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There are some great resources on the web that show us what the latest colour trends are. One of our favorites is from Akzo Nobel. The company has produced a magazine like experience online that not only shows you what the current colour trends are but explains the thinking behind the colour selections.

Go to http://www.colourfutures.com/ Click on the “Download Colour Futures Book” button and flip through the pages to view the creative photography that illustrates the use of many of the latest colours. When you flip through the online book you will see that neutral colours tend toward gray or have a grayed influence. You will also see lots of full bodied hues, hushed pastels. chic neutrals and edgy brights.

Grays are also prevalent in Benjamin Moore’s colour trends for 2012. Visit http://www.benjaminmoore.com/en-ca/for-your-home/colour-trends-2012 to view the four colour themes the company has selected for the year. While exploring each theme you can see how one room takes on a dramatically different look with the selection of alternate colours.

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There are many epoxy flooring products on the market to choose from to finish a
garage, patio or basement concrete floor. Numerous do it yourself water based
products are available from big box stores or on line. Advertisements on TV or
the internet combined with a relatively low price and relative ease of use make
these products seem like an attractive solution for the home owner. However,
a product that fails or delaminates due to hot tire pick up may not be the most
cost effective solution when you factor in disappointment along with the cost of
removing or replacing these products in a few short years.

Preparation of the concrete floor is key to a durable and long lasting finish.
Many products purchased on line or at home centres recommend acid etching
the concrete floor prior to the application of the epoxy. The problem with acid
etching is two fold. First, the acid has to be applied and then washed off the
concrete. Flushing the acid onto the adjoining driveway can damage it or at a
minimum cause a colour change. Second, and more importantly, acid etching
does not remove the laitance or powdery top layer of the concrete and as a result
a weak bond will exist between the concrete and the epoxy. Please note, to
avoid lung damage and burns it is very important to wear the proper respirator,
eye protection and rubber gloves when working with muriatic acid!

As professionals we have the proper tools to prep your concrete floor. We
diamond grind the floor to open up the concrete so that the first coat of epoxy
sinks into the concrete creating a monolithic bond. The epoxy and the concrete
become one creating a very durable finish. Cracks in the floor are ground with a
v-shaped crack chaser and filled with a flexible epoxy filler. Any spalled or salt
damaged areas are prepped and filled with an epoxy slurry to level the floor.

Another problem with the products that can be purchased on line or at home
centres is that they are water based and typically contain only 50% solids. When
the water evaporates out of the product during the curing process the consumer
is left with a relatively thin layer or product that may not be all that durable and
long lasting.

The epoxy product that we use from Crown Polymers (www.crownpolymers.com)
is 100% solids and does not shrink when curing. With twice the film thickness
when cured this is a tough, durable product. Be aware that not all professional
grade products are the same. Some yellow when exposed to sunlight. We use a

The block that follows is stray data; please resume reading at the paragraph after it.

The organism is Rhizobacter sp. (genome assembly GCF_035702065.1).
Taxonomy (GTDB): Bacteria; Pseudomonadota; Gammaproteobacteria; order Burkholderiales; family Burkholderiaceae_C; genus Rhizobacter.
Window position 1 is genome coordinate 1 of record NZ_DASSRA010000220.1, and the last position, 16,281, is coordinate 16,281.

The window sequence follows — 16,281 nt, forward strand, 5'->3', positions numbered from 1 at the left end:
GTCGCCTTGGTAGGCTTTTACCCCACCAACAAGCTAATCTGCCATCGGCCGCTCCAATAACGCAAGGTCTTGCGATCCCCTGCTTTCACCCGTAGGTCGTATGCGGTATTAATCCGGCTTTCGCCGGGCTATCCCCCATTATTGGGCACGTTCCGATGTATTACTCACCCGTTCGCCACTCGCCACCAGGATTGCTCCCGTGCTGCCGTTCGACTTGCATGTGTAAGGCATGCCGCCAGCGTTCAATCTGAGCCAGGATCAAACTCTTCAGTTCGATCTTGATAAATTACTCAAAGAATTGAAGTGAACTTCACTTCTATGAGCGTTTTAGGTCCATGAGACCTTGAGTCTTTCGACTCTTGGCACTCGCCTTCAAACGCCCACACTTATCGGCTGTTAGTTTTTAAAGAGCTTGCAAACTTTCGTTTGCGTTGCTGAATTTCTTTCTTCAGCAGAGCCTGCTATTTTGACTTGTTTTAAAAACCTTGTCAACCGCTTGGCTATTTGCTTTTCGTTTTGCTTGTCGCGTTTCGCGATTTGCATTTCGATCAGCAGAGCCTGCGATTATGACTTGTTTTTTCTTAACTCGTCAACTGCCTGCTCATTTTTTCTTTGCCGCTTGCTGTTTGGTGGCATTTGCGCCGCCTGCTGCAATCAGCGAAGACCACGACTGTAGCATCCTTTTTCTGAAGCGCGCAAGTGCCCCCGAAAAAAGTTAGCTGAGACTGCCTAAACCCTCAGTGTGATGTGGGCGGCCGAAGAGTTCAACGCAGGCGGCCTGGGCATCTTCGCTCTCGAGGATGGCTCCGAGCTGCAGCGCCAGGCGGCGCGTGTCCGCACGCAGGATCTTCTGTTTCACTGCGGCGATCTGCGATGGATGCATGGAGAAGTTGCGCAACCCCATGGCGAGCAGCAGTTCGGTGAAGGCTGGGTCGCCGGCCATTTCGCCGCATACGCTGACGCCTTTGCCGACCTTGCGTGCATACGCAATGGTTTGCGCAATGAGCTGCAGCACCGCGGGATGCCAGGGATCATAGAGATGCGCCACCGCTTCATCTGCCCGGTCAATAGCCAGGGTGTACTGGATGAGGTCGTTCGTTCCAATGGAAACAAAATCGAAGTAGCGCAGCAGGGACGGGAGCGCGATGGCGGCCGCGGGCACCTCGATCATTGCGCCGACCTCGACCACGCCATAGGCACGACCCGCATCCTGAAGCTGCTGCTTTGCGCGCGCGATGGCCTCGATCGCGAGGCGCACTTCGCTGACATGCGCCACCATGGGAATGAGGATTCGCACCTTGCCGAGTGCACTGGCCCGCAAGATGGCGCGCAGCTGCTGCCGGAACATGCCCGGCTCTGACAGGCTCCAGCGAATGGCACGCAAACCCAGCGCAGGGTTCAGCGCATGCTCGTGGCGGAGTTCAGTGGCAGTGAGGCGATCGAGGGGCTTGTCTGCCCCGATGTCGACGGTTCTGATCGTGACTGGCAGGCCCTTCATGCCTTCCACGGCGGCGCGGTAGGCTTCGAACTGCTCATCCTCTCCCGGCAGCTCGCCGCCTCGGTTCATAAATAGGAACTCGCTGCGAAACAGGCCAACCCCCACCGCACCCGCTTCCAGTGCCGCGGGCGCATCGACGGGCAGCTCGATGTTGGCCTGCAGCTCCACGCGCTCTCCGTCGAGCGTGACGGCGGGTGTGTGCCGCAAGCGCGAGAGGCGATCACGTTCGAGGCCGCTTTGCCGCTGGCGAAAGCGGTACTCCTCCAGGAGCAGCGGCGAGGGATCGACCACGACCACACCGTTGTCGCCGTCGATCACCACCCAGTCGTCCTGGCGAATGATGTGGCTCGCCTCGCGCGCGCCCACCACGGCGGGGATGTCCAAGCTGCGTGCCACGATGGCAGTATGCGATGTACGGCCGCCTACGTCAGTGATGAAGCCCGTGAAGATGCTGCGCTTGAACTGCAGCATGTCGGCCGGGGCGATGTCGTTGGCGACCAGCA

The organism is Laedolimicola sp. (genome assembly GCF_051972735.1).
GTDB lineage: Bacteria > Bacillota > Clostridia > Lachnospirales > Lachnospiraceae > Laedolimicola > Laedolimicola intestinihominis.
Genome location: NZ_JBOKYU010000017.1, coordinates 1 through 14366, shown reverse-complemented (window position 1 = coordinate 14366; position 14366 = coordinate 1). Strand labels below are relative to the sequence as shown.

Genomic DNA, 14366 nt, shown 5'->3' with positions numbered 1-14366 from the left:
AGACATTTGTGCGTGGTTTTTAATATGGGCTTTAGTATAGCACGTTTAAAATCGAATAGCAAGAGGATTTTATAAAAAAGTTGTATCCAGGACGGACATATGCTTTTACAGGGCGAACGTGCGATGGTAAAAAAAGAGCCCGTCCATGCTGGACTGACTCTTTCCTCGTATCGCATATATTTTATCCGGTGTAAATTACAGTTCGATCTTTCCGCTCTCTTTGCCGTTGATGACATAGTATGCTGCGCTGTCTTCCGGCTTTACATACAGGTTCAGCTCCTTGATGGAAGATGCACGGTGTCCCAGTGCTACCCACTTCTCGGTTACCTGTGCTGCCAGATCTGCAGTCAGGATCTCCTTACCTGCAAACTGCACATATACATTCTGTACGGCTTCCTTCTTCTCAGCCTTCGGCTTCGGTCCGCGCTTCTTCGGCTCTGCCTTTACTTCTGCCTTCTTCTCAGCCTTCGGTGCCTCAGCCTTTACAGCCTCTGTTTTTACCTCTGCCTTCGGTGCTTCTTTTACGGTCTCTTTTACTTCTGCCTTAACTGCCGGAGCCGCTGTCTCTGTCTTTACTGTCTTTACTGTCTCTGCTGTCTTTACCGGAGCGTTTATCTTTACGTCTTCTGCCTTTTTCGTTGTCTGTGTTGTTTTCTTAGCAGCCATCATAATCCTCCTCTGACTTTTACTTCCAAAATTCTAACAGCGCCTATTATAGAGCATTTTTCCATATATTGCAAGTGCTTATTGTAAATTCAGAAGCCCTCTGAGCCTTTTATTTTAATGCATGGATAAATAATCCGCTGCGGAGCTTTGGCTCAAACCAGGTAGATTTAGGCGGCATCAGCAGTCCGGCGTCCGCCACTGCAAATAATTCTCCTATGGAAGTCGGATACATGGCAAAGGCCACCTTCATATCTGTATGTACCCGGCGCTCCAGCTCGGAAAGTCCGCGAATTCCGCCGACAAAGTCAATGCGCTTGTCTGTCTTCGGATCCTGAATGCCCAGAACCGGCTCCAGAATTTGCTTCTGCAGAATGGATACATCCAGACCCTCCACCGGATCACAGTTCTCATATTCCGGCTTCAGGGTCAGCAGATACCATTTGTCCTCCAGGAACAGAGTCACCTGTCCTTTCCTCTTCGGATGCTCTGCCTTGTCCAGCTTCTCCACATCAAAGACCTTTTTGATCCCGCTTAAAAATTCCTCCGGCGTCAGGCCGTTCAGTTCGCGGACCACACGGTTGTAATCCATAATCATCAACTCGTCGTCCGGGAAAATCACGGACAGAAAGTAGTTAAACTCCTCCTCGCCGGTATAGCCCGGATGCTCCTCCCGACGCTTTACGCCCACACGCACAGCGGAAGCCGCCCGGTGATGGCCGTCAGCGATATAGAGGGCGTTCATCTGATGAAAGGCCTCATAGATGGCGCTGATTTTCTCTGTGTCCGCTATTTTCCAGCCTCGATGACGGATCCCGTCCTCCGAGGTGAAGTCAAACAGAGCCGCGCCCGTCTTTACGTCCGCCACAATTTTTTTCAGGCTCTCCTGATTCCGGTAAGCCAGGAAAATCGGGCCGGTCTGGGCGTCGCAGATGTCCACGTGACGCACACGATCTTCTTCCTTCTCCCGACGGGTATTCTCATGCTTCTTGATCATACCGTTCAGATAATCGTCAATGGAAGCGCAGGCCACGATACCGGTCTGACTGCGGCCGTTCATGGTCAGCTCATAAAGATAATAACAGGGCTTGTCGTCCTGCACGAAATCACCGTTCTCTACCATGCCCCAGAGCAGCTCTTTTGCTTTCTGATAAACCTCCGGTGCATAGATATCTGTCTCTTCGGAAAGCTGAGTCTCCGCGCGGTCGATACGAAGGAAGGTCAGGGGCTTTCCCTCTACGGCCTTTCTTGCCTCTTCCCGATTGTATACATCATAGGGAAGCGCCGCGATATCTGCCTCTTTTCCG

Crown product that contains UV inhibitors and does not yellow.


In summary, for the homeowner tempted to try a do it yourself epoxy product, it is
important that the right epoxy is used along with proper preparation techniques to
avoid disappointment. Using an application contractor who has the knowledge,
tools and products to do the job right may in fact provide the best long term value.

Homeowners should carefully examine the exterior of their home at least once a year to determine the condition of any painted surfaces. Early detection of problems can prevent damage of wood surfaces and expensive repairs.

Some common exterior paint problems with illustrations from the Paint Quality Institute are as follows:

1. Cracking and flaking – this may be due to poor surface preparation or use of an inferior quality paint that has poor adhesion. Exposed wood should be taken care of before damage becomes costly.

 

 

 

 

2. Peeling – the loss of one or more layers of paint may be due to moisture that is coming from the roof or walls. Check to see if there is a possible roof or eaves trough leak that needs repair. Another cause once again may be the use of poor quality paint.

 

 

 

 

3. Chalking – is the formation of a fine powder on the surface of the paint due to weathering. Some surface chalking is fine, but when it becomes excessive the surface should be properly cleaned and painted.

 

 

 

 

4. Mildew – is characterized by black, grey or brown spots on the paint surface. It is usually found in damp areas or areas with a northern exposure with little sunlight. This problem must be treated with either a bleach solution or a commercially available mildewcide. Mildew will re-appear if painted over in as little as six months or a year so treatment before painting is a must!

 

 

 

5. Fading paint colour – often occurs on surfaces with a sunny southern exposure. It is more common with

poor quality or dark coloured paint.

 

 

 

 

 

 

If you experience any of the above problems with the paint on your home call Limited Edition Painting & Decorating at 519-666-3940 or e-mail robg@LimitedEdition.on.ca. We have the knowledge, staff and products to solve any of the above problems.

There are some impressive online resources to keep us up to date on the latest colour trends in interior design. A great site by AkzoNobel (makers of ICI, Dulux and Glidden paint) is www.colourfutures.com

Click on the “Download the Colour Futures” icon to download the Colour Futures book. You can flip through the online version of the book to experience not only the current colour trends but also the thinking and the themes behind the choices of the colours. The wonderful and creative photography gives you a real feel for the colours and their potential application.

 

Another good site is from Style at Home magazine.

See http://www.styleathome.com/decorating-and-design/colour/2011-paint-colour-trends/a/33307